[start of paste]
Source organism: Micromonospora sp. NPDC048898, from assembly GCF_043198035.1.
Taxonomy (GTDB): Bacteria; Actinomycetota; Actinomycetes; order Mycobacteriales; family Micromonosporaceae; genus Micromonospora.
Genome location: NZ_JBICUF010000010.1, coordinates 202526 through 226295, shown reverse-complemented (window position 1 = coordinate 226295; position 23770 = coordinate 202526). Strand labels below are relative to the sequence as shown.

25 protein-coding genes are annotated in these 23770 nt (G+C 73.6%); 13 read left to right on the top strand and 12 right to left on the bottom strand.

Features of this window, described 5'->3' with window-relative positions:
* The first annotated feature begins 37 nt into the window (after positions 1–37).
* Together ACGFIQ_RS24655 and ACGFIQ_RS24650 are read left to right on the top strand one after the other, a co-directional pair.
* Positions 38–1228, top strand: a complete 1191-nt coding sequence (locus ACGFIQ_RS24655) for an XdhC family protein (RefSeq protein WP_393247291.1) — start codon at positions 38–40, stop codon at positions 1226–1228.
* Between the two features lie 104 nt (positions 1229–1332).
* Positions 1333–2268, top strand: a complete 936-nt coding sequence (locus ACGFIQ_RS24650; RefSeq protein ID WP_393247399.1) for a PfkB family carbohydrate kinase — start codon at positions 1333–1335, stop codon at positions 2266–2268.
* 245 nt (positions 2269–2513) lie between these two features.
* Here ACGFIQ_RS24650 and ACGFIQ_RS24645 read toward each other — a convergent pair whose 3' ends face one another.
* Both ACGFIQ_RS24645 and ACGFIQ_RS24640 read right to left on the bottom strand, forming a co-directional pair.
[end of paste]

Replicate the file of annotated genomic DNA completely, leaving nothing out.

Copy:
Source organism: Micromonospora sp. NPDC048898, from assembly GCF_043198035.1.
Taxonomy (GTDB): Bacteria; Actinomycetota; Actinomycetes; order Mycobacteriales; family Micromonosporaceae; genus Micromonospora.
Genome location: NZ_JBICUF010000010.1, coordinates 202526 through 226295, shown reverse-complemented (window position 1 = coordinate 226295; position 23770 = coordinate 202526). Strand labels below are relative to the sequence as shown.

25 protein-coding genes are annotated in these 23770 nt (G+C 73.6%); 13 read left to right on the top strand and 12 right to left on the bottom strand.

Features of this window, described 5'->3' with window-relative positions:
* The first annotated feature begins 37 nt into the window (after positions 1–37).
* Together ACGFIQ_RS24655 and ACGFIQ_RS24650 are read left to right on the top strand one after the other, a co-directional pair.
* Positions 38–1228, top strand: a complete 1191-nt coding sequence (locus ACGFIQ_RS24655) for an XdhC family protein (RefSeq protein WP_393247291.1) — start codon at positions 38–40, stop codon at positions 1226–1228.
* Between the two features lie 104 nt (positions 1229–1332).
* Positions 1333–2268, top strand: a complete 936-nt coding sequence (locus ACGFIQ_RS24650; RefSeq protein ID WP_393247399.1) for a PfkB family carbohydrate kinase — start codon at positions 1333–1335, stop codon at positions 2266–2268.
* 245 nt (positions 2269–2513) lie between these two features.
* Here ACGFIQ_RS24650 and ACGFIQ_RS24645 read toward each other — a convergent pair whose 3' ends face one another.
* Both ACGFIQ_RS24645 and ACGFIQ_RS24640 read right to left on the bottom strand, forming a co-directional pair.